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Thread: Walking jacket £100-£150

  1. #1
    Widdler
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    I'm looking for a decent Gore-tex jacket, predominantly for Lake District fell-walking.

    Firstly I'm not sure whether I should be going for a lightweight jacket - how much warmth do these provide?

    If I do go for a lightweight jacket, I'm thinking of the ME Firefly or Berghaus PacLite. I'm not fussy about labels, just quality - though having said that I don't want to look like my dad.

    These questions answered, is there a web store that is regularly the cheapest?

    Thanks to everyone who helps!

  2. #2
    Goon Alex Roddie's Avatar
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    Gear Zone (look on the Shopping Partners bar to the left) regularly stocks items for about 10% cheaper than usual. I also find that Venturesport (http://www.venturesport.co.uk) stocks excellent products at discount.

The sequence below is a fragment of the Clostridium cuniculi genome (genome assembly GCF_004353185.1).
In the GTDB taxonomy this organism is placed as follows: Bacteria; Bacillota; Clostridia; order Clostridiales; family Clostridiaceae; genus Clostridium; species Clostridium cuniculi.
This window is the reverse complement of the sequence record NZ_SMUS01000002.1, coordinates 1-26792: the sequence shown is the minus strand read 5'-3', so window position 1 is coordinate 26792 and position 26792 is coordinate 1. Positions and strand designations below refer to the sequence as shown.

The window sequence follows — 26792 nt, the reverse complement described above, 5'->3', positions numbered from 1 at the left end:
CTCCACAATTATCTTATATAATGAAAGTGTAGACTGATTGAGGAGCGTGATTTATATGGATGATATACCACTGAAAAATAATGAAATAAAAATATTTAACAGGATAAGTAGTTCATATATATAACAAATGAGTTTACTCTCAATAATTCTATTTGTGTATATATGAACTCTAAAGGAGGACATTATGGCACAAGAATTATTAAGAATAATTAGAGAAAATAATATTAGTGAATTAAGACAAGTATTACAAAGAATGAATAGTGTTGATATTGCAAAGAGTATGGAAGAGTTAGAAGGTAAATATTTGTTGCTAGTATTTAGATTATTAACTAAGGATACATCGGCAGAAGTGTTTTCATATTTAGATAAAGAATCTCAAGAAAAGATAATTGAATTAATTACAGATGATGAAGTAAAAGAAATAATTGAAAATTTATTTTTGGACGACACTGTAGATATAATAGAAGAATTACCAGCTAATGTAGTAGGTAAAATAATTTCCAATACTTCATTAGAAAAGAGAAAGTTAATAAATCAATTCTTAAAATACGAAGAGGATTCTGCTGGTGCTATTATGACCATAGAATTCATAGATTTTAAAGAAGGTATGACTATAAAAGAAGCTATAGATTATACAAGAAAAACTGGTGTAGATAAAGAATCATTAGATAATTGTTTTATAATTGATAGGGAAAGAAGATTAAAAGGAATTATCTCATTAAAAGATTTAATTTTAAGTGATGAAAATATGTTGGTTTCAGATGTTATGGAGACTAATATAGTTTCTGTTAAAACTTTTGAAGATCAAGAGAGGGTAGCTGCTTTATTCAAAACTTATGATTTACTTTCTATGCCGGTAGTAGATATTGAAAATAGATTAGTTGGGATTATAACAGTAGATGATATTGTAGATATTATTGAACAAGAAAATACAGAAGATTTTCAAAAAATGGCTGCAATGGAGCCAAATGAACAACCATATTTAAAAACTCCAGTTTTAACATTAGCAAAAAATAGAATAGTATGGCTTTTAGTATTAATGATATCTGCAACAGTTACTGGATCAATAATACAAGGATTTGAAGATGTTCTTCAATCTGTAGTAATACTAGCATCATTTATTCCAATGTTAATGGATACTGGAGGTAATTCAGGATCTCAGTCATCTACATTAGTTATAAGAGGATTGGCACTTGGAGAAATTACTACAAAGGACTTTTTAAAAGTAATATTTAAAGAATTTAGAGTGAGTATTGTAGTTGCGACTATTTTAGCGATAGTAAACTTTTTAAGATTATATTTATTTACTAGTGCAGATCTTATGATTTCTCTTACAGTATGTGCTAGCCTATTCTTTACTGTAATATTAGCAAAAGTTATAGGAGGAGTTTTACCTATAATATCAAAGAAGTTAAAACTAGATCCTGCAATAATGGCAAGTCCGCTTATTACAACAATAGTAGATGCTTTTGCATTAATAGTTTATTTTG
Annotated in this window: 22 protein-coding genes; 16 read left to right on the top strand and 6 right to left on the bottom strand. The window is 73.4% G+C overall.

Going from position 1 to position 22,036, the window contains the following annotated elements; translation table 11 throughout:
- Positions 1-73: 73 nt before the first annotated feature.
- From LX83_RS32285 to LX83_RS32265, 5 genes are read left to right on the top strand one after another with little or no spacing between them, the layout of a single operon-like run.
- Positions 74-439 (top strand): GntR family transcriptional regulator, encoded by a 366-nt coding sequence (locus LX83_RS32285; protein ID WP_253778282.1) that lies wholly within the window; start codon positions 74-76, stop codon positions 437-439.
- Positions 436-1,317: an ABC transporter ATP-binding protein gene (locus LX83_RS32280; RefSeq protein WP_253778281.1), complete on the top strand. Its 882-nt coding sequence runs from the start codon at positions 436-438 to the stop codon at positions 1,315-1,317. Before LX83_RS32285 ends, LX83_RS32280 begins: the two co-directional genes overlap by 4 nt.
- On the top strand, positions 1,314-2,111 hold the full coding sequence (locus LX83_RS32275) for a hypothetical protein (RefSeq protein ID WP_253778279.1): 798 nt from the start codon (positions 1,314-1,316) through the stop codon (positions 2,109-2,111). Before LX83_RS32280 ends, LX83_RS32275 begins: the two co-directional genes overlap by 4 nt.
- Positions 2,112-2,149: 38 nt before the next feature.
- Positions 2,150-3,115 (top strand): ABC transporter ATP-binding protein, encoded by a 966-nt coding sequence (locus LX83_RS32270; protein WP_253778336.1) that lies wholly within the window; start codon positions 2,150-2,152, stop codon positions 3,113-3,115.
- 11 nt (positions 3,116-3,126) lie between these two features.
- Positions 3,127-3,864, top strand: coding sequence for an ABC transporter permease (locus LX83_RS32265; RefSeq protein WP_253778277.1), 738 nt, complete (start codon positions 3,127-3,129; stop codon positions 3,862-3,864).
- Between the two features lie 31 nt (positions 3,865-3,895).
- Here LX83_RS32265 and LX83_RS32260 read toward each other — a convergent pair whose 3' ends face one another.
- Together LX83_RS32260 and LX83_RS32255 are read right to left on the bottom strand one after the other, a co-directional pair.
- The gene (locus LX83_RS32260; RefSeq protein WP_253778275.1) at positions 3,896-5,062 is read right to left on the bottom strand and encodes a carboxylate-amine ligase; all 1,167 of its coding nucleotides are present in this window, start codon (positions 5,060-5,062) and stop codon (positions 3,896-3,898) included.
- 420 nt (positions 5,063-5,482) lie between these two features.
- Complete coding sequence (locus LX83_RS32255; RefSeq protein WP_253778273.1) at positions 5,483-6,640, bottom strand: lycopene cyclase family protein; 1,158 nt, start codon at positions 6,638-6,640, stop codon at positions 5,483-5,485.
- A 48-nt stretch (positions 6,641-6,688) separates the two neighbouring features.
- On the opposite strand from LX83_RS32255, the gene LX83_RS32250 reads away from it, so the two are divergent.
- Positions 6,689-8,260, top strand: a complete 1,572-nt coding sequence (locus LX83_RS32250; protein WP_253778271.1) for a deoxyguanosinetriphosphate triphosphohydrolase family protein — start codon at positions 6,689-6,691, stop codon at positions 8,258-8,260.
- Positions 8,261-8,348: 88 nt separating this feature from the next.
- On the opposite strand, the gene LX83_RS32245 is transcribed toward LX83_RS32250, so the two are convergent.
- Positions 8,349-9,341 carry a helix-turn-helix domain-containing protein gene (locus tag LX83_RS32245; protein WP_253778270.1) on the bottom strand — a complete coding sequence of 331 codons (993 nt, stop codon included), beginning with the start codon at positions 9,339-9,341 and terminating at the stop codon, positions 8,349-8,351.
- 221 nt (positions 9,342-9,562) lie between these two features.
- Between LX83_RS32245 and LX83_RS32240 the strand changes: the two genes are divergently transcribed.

If you can get a BMC discount as well, that might be another 10% off, which will pull the prices of many jackets in the £180 bracket down below £150.

    When thinking about whether or not you should be getting a lightweight jacket, there are a few factors you should consider. Warmth is one of them, and I can tell you from experience that ultra-lightweight jackets are not as warm, although a mesh liner will help in this regard (not all people like mesh inners, though). Weight is also obviously an important point, although virtually all jackets are now relatively light compared to similar models several years ago.